Q: I broke my sacrum when I fell from the second story of a building that was under construction. It's not a simple break -- this one is called a U-shape sacral fracture. I had surgery and they plated the break. I still don't have bowel or bladder control. How long does that take to come back?
A: It sounds like you not only broke your sacrum, you did it in a way that may have caused injury to the spinal nerves. The nerves that come down the spinal canal end at the sacrum in a group called the cauda equina (literally "horse's tail" because that's what they look like). These are the nerves that help control bowel and bladder function as well as sensation and motor function of the groin and legs.
In a fracture of this type, the force of the impact shifts the fractured bone into the spinal nerves that exit through tiny holes in the sacral bone. In cases like this, there is often tearing of the nerve roots and rupture of the dural sac (thin protective membrane around the nerves).
Further damage to the sacral nerves can occur as the bone fracture fragments push into the dural sac cutting into the nerves. The damage sets up an inflammatory response with bleeding, swelling, and eventual scar tissue formation from S2 to S4. Early surgery is advised in order to get the pressure off the nerves and help them recover.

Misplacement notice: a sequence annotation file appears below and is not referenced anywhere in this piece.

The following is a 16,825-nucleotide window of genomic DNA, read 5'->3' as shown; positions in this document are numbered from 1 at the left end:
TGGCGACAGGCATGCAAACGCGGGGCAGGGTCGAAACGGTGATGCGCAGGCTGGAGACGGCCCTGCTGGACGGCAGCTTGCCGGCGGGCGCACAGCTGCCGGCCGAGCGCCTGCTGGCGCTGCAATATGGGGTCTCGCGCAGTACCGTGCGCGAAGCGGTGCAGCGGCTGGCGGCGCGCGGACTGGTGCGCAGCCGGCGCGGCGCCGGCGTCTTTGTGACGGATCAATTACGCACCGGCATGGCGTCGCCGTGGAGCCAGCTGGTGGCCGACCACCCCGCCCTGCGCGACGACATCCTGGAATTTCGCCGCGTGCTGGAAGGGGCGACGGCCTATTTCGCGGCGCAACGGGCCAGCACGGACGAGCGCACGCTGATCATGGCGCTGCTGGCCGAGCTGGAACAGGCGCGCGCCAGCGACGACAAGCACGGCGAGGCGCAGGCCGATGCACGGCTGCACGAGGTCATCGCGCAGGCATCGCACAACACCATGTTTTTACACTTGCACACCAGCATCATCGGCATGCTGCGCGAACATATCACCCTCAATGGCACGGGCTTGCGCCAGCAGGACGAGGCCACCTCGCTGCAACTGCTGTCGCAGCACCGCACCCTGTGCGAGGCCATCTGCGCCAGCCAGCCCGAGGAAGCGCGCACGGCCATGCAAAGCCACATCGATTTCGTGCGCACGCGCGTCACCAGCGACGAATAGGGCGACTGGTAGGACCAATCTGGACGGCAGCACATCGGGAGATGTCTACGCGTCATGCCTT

Now that you have finished the first step in treatment, you are understandably eager to get back to normal. Nerve healing is a very, very slow process. You can expect this to take months up to a year or more. You will notice gradual improvement over time. A physiotherapist can help you recover strength in the muscles that control urination and defecation.
Keep in mind there is a chance that full recovery won't happen if the damage to the nerves is just too much. Keeping a journal of your symptoms can be helpful in recognizing subtle changes because recovery is going to be slow. Seeing small but steady changes can help prevent discouragement. Your surgeon will be able to offer you a more accurate timeline for recovery based on your symptoms the first few months.
Reference: Hong-wei Chen, et al. Isolated U-Shaped Sacral Fracture with Cauda Equina Injury. In Orthopedics. April 2011. Vol. 14. No. 4. Pp. E81562 (1-5).